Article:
Tips for buying a puppy: avoid puppy scams

November 10, 2019

Getting a puppy is easy – right? Sadly not. Many puppy buyers get scammed by rogue breeders or traders. Their only interest is to make a quick buck from a sale of a puppy to unsuspecting buyers. With a seasonal peak in sales anticipated, here’s our tips for buying a puppy and how to avoid puppy scams. 

According to new figures released by the Dogs Trust, online search queries about getting a puppy or a dog rise significantly in the run up to Christmas. These new statistics are released as the dog rescue charity issues its annual message that ‘a dog is for life, not just for Christmas’. 

The summer months – particularly during the school holidays – are also a popular time for getting a puppy. The extended break over the summer holidays is a good time for getting a puppy settled into their new home. 

Puppy scams

Unfortunately, these seasonal peaks in puppy buying also means that people are susceptible to puppy scams. These unscrupulous traders play on people’s emotions, knowing how difficult it is to walk away from a cute puppy. According to the RSPCA, reports about puppy farms in the UK have soared by 390 per cent in the last decade. The UK puppy trade is big business. It is reported that puppy smugglers can make as much money as drug dealers. 

There is some good news, however, for puppy buyers in England. Lucy’s Law, which aims to crack down on unscrupulous puppy traders, is set to come into effect in spring 2020. It bans the sale of puppies from third parties. For example, pet shops or online traders – which means that buyers will need to deal directly with breeders.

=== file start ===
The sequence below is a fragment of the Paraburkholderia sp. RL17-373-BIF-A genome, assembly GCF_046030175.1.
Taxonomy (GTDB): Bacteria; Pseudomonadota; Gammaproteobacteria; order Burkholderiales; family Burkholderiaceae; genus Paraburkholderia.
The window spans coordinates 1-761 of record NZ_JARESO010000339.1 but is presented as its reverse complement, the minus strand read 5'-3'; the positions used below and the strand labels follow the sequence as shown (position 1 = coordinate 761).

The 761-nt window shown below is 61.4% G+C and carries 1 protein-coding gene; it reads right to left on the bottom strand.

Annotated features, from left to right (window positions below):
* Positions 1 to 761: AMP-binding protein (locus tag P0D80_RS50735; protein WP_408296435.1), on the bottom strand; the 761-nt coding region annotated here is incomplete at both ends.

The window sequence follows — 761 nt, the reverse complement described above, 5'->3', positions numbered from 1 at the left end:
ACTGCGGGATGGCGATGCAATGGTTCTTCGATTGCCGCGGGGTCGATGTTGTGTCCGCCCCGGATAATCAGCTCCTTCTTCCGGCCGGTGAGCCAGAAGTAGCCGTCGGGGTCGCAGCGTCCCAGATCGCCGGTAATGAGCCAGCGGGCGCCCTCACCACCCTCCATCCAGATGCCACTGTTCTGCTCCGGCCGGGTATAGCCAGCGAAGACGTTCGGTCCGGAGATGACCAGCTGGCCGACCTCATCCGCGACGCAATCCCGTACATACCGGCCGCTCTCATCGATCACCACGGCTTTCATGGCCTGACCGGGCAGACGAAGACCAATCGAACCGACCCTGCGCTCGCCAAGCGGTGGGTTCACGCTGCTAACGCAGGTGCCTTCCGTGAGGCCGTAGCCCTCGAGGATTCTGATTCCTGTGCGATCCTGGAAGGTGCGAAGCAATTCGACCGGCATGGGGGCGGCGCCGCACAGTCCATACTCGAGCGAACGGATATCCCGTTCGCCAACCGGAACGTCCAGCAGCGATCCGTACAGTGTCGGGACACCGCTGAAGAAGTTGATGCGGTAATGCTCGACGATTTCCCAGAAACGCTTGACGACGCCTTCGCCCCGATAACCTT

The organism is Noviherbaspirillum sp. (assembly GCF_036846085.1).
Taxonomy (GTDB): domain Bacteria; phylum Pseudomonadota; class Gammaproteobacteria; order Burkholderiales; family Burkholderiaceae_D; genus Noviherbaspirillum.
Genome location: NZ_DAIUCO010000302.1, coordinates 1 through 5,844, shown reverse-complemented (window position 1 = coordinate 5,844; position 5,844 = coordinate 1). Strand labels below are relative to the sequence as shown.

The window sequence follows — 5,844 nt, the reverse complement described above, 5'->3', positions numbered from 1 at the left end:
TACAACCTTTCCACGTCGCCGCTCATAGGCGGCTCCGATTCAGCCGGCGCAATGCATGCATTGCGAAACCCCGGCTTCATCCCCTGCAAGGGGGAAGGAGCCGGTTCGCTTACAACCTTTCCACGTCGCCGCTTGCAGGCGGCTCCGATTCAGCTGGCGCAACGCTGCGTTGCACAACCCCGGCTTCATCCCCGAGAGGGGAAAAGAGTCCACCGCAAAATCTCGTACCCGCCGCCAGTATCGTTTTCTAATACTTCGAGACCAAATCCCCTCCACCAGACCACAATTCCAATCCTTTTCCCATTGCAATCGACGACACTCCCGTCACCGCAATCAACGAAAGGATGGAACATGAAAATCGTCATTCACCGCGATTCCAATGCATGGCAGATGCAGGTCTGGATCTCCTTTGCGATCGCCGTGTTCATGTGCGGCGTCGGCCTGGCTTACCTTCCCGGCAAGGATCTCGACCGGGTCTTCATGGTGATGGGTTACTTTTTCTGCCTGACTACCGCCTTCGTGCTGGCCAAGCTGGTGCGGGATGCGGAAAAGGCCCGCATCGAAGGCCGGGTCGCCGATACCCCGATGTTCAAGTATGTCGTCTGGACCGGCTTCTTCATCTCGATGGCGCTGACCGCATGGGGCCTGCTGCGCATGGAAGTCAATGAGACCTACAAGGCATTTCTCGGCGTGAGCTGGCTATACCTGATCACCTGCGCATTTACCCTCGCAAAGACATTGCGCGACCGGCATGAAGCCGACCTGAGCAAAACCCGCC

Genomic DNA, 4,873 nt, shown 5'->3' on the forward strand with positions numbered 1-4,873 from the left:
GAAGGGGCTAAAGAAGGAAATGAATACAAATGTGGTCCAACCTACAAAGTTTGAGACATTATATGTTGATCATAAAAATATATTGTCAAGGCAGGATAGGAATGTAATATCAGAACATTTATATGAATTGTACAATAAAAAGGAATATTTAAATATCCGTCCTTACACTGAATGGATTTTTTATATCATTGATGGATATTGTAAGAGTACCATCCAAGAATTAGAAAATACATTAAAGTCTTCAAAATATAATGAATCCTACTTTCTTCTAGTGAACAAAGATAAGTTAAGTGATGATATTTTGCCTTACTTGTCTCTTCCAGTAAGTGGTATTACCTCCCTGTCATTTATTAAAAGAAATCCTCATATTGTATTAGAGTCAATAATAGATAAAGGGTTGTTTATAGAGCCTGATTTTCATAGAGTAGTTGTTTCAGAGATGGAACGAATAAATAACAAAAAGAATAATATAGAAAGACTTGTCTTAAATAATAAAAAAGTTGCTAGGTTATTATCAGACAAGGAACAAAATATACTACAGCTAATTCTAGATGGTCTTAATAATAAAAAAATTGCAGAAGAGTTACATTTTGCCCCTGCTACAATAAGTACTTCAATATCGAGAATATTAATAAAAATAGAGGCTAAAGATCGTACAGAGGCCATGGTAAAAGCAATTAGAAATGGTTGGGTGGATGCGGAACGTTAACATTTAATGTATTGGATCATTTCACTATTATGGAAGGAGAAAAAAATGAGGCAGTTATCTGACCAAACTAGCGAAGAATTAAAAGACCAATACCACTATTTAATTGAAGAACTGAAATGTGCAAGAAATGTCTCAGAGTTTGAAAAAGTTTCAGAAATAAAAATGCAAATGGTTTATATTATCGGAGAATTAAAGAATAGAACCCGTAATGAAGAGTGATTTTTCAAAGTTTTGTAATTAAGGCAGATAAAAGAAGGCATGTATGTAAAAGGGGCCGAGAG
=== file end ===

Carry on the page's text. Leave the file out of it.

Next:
Scores on the doors

In 2018, tighter regulations for dog breeding were also introduced in England. Now, anyone who breeds three litters and sells at least one puppy in a 12 month period, must be licenced. The regulations also include a new star rating system. It scores dog breeders according to how well they meet certain welfare standards. The rating is from 1 – 5, with 5 stars being a high scoring establishment. The new scoring system aims to help prospective puppy buyers find a good dog breeder, as well as improve dog breeding welfare standards. Regulations in Wales, Scotland and Northern Ireland currently remain unchanged.

Assured Puppy Breeder Scheme

To help prospective puppy buyers find good breeders, the Scottish SPCA has launched an Assured Puppy Breeders Scheme as part of its ongoing efforts to tackle the illegal puppy trade. Prospective puppy buyers will be able to search for dog breeders who meet certain criteria based on a framework for responsible breeding which has been developed by the SSPCA.

Buyer beware

Despite steps being taken to crack down on the puppy trade, caveat emptor or ‘buyer beware’ remains the all-important message to puppy buyers. To help puppy buyers prepare for and find their perfect puppy, without falling prey to the puppy scammers, we’ve created the Puppy Buyer 3Ps (tip: there’s 3Ps in ‘puppy’ to help you remember). These are:

  1. Prepare

2. Protect

  • Only ever buy from licensed and accredited dog breeders or adopt from good rescue centres.
  • Use the Puppy Contract to give you peace of mind that your puppy has been well bred, properly socialised and is healthy.

3. Pick

  • Know how to pick the right puppy from a litter. Always see a puppy with its mother in the place where it was born and only ever choose a puppy that has been bred in a family home. 

Read one puppy buyer’s experience: Choosing the perfect puppy for our family

Have you ever been caught by a puppy scammer? We’d like to hear your story